International Women’s Day, or March 8 of every year, is one to celebrate the achievements of women in every field and a call to action to accelerate gender equality around the world.
Across the globe, there are a wide range of activities and actions to mark International Women’s Day – parties and festivals along with the more serious rallies, campaigns, and conferences centering the accomplishments of women and advances towards gender equality.
International Women’s Day has its roots in the early twentieth century, during the turbulent time of first-wave feminism. In the Czech Republic, the United States, and other countries in the Western world, various suffragette movements rallied for legal rights and workers rights. International Women’s Day was first celebrated in 1911 by only four countries – Austria, Germany, Denmark, and Switzerland – on March 19. At the time, more than a million women and men attended commemoratory rallies to affirm women’s right to vote, work, and be protected against discrimination. Since then, International Women’s Day grew to be celebrated by millions around the world and became a national holiday in 27 countries.
This increase aligns with the growth of feminism, and the expansion of voting and legal rights, throughout the twentieth century. By 1975, the the United Nations marked the first International Women’s Day and the first theme of International Women’s Day, “Celebrating the past, planning for the future” was introduced in 1996. This year’s theme is to #EmbraceEquity.
This year, International Women’s Day aims to encourage discussions around why equal opportunities are not enough when discussing the advancement of women’s rights around the world. Equity in society, as well as political circles, is fairness with the acknowledgement that social disparities exist and we must make appropriate adjustments to ensure a world that is truly “equal” to all. Equality is simply fairness in the social, political, and economic sectors of society and is ultimately what International Women’s Day hopes to achieve.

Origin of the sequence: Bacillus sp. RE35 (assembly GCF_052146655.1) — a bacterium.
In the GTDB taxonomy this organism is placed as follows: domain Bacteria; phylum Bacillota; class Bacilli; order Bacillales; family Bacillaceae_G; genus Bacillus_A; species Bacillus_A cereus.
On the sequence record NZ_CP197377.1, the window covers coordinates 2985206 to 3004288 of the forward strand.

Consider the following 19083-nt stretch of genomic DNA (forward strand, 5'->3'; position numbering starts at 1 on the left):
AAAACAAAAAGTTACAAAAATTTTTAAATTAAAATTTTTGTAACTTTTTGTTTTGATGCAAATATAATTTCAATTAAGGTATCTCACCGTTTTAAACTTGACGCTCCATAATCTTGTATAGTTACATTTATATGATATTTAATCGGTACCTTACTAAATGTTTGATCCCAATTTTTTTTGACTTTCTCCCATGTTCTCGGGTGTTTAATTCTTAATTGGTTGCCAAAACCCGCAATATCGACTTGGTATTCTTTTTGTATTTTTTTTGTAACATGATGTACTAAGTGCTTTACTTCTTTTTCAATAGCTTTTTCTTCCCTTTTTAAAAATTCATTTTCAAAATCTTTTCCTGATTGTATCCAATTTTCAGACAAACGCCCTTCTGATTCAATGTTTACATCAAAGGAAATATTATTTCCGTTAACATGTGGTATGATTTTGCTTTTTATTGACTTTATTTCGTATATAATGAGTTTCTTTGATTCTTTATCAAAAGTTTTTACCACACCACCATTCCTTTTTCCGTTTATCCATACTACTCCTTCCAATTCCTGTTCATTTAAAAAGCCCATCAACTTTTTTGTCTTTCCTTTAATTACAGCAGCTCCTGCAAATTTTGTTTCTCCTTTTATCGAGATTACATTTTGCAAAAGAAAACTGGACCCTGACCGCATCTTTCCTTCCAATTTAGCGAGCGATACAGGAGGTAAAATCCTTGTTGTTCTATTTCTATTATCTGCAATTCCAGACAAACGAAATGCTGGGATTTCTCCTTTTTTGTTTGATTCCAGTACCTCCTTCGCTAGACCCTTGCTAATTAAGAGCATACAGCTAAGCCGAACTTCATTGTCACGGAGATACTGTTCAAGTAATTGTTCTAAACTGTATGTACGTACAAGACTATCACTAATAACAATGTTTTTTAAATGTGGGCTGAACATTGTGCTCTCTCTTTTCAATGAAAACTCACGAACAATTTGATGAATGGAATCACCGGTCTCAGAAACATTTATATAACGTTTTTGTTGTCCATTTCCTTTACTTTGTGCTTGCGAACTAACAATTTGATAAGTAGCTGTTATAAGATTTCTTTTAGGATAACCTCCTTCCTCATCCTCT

But what does equality even look like?
We have always known a world where this vision of equality remains just that – a vision. We have learned history and read stories where women were repressed, dehumanized, and silenced by men. Our mothers, grandmothers, their grandmother’s grandmothers only knew this world as well. Will our daughters, granddaughters, and our granddaughter’s granddaughters hold the same vision or live it as their reality?
Since the beginning of the feminist movement, small strides have been made in the social and political rights of women in numerous countries across the world. Albeit challenged in some countries, women are business owners, politicians, and scientists. They have built their own chair and pulled it up to the table. In some countries, women are still trying to make space for their chairs. With the recent movement in women’s rights in Iran, it is more important than ever to recognize this and acknowledge the importance of International Women’s Day.
This International Women’s Day is an important day to ponder these questions, ponder answers to gender equality, and celebrate the achievements of women in all walks of life.